Death wasn't the end for poor Lucy Westenra. A character in Bram Stoker's 1897 novel, "Dracula," she fell victim to the book's aristocratic villain. While stealing her blood night after night, Count Dracula of Transylvania slowly drained the life out of Lucy.
But that was only the beginning. For the young woman's killer also transformed her into an undead vampire like himself.
A brief reign of terror ensued at the graveyard. Then Lucy's living fiancée, Arthur, and his companions — including the vampire-savvy Dr. Abraham Van Helsing — found her awake near her tomb. She was finally destroyed for good after trying to lull Arthur into a lover's embrace.
Had Arthur accepted her "kiss," Dr. Van Helsing explained, the mourning suitor would have "become nosferatu, as they call it in Eastern Europe."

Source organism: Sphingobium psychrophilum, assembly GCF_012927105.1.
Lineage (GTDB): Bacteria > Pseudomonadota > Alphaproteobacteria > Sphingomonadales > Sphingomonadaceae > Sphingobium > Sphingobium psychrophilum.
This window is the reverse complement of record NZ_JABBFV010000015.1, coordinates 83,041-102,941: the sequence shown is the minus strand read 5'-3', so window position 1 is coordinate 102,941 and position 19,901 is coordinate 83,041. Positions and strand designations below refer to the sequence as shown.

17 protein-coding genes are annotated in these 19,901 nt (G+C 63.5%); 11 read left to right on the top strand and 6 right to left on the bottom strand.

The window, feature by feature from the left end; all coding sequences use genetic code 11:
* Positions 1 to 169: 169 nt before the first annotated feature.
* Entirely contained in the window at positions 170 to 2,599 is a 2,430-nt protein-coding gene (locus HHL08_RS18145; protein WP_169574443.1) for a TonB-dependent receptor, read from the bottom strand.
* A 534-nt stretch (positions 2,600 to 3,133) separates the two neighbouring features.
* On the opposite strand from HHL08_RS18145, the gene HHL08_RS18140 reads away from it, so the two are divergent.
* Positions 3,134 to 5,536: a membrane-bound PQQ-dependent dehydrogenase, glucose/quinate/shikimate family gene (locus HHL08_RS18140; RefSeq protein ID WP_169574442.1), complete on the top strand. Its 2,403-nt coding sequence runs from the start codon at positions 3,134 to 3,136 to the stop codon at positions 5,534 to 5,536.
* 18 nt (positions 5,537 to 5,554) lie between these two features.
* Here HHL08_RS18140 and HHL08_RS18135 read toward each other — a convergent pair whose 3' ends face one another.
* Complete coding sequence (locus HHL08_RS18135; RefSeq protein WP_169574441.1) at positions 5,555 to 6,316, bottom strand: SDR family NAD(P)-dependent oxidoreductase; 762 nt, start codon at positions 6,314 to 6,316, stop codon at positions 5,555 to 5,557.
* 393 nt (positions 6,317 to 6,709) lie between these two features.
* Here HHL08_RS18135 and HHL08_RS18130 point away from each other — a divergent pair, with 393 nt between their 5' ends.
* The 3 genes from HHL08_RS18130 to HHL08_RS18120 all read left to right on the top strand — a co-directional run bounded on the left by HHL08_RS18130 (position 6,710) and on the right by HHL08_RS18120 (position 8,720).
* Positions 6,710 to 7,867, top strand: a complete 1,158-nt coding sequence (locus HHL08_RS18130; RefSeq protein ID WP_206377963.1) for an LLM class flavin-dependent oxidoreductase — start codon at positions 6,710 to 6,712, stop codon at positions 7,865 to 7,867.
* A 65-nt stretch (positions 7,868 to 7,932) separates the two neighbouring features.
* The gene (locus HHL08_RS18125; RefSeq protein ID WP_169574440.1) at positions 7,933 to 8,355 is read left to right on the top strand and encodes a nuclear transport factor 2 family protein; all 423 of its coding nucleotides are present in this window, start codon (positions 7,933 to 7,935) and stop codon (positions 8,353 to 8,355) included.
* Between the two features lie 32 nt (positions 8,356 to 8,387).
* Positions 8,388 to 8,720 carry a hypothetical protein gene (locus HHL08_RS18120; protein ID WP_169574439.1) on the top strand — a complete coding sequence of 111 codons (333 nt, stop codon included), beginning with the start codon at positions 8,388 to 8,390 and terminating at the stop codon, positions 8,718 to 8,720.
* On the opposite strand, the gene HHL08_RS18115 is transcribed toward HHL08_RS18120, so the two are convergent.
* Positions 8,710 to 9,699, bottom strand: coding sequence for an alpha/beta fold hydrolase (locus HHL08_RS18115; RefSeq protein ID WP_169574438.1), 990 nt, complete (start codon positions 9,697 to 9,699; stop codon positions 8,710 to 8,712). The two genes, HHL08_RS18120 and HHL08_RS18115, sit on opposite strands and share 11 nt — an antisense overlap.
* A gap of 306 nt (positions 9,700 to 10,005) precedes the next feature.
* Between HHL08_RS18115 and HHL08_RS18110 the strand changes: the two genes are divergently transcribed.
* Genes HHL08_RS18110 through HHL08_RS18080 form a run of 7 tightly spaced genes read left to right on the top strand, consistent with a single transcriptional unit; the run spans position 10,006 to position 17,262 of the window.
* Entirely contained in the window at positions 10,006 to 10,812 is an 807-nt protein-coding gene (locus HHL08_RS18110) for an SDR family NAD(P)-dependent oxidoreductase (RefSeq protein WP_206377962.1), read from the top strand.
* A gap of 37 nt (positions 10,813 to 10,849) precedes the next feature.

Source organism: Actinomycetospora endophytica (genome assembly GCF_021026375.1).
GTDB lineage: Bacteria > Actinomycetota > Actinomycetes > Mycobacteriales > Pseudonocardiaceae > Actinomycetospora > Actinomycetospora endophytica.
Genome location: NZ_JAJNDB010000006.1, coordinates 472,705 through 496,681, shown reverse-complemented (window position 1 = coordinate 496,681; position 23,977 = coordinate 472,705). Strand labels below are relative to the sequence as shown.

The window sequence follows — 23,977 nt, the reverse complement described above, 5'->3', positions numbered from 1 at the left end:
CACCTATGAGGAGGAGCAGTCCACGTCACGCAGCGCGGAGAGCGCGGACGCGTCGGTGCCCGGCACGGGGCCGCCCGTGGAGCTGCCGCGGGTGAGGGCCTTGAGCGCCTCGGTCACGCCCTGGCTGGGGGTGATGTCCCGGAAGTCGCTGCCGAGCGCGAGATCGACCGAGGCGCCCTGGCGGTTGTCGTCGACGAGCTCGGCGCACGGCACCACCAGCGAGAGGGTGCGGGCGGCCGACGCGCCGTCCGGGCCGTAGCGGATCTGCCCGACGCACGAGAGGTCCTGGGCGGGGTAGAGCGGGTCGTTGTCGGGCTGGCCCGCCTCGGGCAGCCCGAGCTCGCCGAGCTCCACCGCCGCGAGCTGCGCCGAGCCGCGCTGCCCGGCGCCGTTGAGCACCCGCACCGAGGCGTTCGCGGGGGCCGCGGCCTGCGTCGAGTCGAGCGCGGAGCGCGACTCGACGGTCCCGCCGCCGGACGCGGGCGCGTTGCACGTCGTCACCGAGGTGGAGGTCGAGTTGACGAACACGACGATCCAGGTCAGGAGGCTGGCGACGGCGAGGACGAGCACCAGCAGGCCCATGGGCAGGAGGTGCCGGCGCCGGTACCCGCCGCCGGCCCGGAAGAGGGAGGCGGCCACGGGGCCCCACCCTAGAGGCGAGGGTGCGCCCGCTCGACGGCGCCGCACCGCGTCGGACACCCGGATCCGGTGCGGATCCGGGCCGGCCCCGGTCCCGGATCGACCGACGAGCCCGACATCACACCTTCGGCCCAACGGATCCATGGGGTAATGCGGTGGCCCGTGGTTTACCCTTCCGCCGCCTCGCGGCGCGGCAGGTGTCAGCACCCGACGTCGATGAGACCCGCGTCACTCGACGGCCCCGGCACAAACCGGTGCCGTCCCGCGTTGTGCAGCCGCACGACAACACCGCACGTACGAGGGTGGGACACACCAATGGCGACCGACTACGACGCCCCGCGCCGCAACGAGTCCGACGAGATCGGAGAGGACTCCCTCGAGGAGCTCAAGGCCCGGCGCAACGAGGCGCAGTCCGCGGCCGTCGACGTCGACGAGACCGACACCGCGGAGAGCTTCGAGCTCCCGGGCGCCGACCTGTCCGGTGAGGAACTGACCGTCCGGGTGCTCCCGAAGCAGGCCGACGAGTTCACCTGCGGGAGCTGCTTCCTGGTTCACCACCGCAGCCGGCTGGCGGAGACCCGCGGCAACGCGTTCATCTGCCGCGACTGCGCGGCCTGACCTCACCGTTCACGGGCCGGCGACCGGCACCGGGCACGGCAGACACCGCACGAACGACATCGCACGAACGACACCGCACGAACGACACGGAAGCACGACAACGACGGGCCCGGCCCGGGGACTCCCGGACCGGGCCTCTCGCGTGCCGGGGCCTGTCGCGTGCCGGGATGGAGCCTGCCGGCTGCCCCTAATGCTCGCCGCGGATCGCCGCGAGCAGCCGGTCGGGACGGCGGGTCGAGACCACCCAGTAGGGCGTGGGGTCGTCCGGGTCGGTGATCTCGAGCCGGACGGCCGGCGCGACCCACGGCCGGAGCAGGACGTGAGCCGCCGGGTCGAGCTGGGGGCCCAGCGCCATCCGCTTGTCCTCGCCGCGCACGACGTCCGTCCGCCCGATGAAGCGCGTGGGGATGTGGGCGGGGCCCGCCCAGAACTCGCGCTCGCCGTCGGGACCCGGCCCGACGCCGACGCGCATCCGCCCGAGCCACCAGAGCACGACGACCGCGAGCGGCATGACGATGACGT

"The nosferatu do not die like the bee when he sting once," Van Helsing later said (in the good doctor's broken English). "He is only stronger; and being stronger, have yet more power to work evil."
In "Dracula," Stoker treats "nosferatu" as a synonym for "vampire." Countless horror writers took his lead over the next 123 years; even "Treehouse of Terror IV," a 1993 episode of "The Simpsons," used the two terms interchangeably.
Like Van Helsing, Stoker believed "nosferatu" was an authentic word of Eastern European origin. But the evidence tells another story. "Nosferatu" is probably a mistranslation of some Romanian or Greek term scholars have yet to pin down.
Whatever its origins were, horror media gave "nosferatu" a new meaning. And it became ready-made title fodder for some of the scariest vampire stories ever to rise from the shadows.